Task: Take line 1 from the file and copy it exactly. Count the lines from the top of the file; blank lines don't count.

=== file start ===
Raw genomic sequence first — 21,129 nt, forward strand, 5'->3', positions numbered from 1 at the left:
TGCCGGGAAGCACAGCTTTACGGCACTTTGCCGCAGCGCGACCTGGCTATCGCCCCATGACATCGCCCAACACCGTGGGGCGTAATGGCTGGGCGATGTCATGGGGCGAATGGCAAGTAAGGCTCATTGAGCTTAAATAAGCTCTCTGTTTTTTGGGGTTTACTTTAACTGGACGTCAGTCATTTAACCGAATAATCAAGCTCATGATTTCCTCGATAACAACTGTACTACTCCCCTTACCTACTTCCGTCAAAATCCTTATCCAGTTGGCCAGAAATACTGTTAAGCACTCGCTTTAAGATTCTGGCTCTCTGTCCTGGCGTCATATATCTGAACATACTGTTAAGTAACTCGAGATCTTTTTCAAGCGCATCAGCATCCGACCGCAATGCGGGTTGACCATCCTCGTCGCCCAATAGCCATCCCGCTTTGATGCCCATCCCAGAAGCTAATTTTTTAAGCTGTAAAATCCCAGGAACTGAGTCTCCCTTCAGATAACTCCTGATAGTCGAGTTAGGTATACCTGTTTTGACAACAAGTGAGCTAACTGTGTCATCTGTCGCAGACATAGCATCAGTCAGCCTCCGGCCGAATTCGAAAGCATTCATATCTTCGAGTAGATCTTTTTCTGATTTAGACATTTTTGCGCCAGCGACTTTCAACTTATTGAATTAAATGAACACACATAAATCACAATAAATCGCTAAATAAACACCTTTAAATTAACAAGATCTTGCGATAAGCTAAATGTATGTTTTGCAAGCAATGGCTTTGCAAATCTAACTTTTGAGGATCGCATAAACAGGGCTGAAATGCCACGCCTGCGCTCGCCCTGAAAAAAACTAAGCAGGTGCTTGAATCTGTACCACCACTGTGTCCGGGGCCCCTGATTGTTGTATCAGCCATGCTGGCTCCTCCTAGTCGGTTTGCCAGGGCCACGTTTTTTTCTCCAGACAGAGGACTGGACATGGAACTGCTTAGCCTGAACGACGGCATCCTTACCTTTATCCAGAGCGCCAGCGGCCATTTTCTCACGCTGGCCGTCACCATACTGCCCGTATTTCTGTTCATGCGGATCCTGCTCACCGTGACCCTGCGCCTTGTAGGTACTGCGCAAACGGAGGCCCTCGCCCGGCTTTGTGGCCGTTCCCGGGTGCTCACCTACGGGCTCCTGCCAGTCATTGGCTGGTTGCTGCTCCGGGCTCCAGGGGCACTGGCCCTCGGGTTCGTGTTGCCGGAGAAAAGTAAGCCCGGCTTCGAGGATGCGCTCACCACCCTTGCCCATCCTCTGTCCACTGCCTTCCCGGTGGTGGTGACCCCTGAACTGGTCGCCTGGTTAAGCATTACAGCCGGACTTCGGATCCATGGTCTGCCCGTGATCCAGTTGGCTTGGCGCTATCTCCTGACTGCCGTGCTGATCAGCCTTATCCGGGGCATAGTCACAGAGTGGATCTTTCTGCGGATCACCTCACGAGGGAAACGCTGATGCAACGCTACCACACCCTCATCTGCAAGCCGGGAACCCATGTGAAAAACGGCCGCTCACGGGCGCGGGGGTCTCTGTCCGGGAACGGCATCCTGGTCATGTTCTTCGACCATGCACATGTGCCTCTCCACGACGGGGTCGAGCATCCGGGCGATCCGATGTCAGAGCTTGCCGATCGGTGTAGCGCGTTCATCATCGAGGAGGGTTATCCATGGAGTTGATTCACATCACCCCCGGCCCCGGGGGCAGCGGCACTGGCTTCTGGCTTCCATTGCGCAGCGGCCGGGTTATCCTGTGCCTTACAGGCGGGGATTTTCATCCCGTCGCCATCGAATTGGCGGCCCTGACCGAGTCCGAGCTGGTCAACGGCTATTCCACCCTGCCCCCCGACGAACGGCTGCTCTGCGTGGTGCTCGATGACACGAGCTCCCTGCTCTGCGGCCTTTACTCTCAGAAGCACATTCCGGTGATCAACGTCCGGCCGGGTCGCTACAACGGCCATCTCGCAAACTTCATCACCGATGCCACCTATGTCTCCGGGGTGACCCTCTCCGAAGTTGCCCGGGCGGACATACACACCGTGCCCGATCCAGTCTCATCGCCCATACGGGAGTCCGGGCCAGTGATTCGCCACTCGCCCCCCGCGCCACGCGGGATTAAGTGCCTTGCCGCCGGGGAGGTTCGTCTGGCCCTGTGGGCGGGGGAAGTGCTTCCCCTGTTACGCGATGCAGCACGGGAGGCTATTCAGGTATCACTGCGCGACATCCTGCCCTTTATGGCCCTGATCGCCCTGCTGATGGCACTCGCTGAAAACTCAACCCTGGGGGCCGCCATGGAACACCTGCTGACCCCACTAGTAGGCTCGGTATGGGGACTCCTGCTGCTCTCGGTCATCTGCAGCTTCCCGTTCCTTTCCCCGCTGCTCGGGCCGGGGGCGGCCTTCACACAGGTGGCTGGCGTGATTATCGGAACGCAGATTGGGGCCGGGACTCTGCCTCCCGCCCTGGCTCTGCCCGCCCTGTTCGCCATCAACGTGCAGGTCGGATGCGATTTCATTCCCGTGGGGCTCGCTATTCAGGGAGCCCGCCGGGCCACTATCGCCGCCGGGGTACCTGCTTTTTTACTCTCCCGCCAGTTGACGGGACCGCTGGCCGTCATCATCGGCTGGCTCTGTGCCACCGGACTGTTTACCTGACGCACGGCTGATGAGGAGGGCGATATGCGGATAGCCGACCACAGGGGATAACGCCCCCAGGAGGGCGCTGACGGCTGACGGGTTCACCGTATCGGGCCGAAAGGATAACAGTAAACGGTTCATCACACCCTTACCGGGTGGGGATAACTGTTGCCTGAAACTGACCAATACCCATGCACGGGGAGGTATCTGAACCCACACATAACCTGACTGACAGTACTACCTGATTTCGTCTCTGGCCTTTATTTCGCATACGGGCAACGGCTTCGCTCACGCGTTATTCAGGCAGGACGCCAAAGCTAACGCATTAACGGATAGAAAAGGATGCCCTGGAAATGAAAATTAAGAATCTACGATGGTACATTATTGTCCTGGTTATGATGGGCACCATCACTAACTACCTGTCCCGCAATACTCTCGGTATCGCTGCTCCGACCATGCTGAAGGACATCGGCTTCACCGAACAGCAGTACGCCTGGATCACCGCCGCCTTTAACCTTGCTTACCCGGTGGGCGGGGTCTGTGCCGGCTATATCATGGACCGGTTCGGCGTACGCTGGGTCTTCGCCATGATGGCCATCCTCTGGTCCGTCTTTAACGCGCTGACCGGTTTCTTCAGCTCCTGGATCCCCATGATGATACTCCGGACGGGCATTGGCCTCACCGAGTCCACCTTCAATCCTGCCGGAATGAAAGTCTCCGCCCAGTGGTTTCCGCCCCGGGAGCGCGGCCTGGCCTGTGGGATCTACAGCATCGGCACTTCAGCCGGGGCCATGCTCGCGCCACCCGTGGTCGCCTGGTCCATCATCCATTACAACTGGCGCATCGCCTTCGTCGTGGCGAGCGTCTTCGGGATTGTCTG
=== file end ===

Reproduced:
Raw genomic sequence first — 21,129 nt, forward strand, 5'->3', positions numbered from 1 at the left: